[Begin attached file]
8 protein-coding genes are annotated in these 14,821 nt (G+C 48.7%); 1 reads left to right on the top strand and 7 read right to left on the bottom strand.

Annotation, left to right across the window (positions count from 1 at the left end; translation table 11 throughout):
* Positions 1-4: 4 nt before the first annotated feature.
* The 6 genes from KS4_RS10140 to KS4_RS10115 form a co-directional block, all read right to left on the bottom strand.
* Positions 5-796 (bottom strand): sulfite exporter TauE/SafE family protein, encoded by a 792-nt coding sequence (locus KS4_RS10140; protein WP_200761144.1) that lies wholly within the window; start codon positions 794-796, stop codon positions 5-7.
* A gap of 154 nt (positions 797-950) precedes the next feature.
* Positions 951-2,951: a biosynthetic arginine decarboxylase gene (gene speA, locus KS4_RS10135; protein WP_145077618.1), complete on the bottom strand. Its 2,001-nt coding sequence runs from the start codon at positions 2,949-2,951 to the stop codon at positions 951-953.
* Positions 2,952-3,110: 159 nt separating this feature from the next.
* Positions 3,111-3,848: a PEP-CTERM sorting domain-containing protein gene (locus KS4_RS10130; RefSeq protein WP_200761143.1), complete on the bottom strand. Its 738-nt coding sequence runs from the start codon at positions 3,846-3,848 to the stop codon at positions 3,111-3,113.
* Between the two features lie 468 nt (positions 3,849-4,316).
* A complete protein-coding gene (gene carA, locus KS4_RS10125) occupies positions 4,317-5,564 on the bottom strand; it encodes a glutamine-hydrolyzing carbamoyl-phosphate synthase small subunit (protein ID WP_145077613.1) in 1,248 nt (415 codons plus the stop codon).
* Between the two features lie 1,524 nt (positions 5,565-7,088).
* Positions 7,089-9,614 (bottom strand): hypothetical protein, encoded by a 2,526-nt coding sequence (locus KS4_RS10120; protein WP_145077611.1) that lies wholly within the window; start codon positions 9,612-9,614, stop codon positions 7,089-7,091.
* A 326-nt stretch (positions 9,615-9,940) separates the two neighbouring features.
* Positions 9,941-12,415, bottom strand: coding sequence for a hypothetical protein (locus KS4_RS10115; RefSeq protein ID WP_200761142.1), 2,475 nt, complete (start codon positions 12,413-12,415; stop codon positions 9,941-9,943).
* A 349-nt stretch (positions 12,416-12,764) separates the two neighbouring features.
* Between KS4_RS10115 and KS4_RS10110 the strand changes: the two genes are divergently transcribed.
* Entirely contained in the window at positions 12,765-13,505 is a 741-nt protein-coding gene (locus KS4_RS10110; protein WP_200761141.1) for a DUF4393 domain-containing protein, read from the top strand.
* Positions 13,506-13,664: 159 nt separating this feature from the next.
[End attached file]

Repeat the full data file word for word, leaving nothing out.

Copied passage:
8 protein-coding genes are annotated in these 14,821 nt (G+C 48.7%); 1 reads left to right on the top strand and 7 read right to left on the bottom strand.

Annotation, left to right across the window (positions count from 1 at the left end; translation table 11 throughout):
* Positions 1-4: 4 nt before the first annotated feature.
* The 6 genes from KS4_RS10140 to KS4_RS10115 form a co-directional block, all read right to left on the bottom strand.
* Positions 5-796 (bottom strand): sulfite exporter TauE/SafE family protein, encoded by a 792-nt coding sequence (locus KS4_RS10140; protein WP_200761144.1) that lies wholly within the window; start codon positions 794-796, stop codon positions 5-7.
* A gap of 154 nt (positions 797-950) precedes the next feature.
* Positions 951-2,951: a biosynthetic arginine decarboxylase gene (gene speA, locus KS4_RS10135; protein WP_145077618.1), complete on the bottom strand. Its 2,001-nt coding sequence runs from the start codon at positions 2,949-2,951 to the stop codon at positions 951-953.
* Positions 2,952-3,110: 159 nt separating this feature from the next.
* Positions 3,111-3,848: a PEP-CTERM sorting domain-containing protein gene (locus KS4_RS10130; RefSeq protein WP_200761143.1), complete on the bottom strand. Its 738-nt coding sequence runs from the start codon at positions 3,846-3,848 to the stop codon at positions 3,111-3,113.
* Between the two features lie 468 nt (positions 3,849-4,316).
* A complete protein-coding gene (gene carA, locus KS4_RS10125) occupies positions 4,317-5,564 on the bottom strand; it encodes a glutamine-hydrolyzing carbamoyl-phosphate synthase small subunit (protein ID WP_145077613.1) in 1,248 nt (415 codons plus the stop codon).
* Between the two features lie 1,524 nt (positions 5,565-7,088).
* Positions 7,089-9,614 (bottom strand): hypothetical protein, encoded by a 2,526-nt coding sequence (locus KS4_RS10120; protein WP_145077611.1) that lies wholly within the window; start codon positions 9,612-9,614, stop codon positions 7,089-7,091.
* A 326-nt stretch (positions 9,615-9,940) separates the two neighbouring features.
* Positions 9,941-12,415, bottom strand: coding sequence for a hypothetical protein (locus KS4_RS10115; RefSeq protein ID WP_200761142.1), 2,475 nt, complete (start codon positions 12,413-12,415; stop codon positions 9,941-9,943).
* A 349-nt stretch (positions 12,416-12,764) separates the two neighbouring features.
* Between KS4_RS10115 and KS4_RS10110 the strand changes: the two genes are divergently transcribed.
* Entirely contained in the window at positions 12,765-13,505 is a 741-nt protein-coding gene (locus KS4_RS10110; protein WP_200761141.1) for a DUF4393 domain-containing protein, read from the top strand.
* Positions 13,506-13,664: 159 nt separating this feature from the next.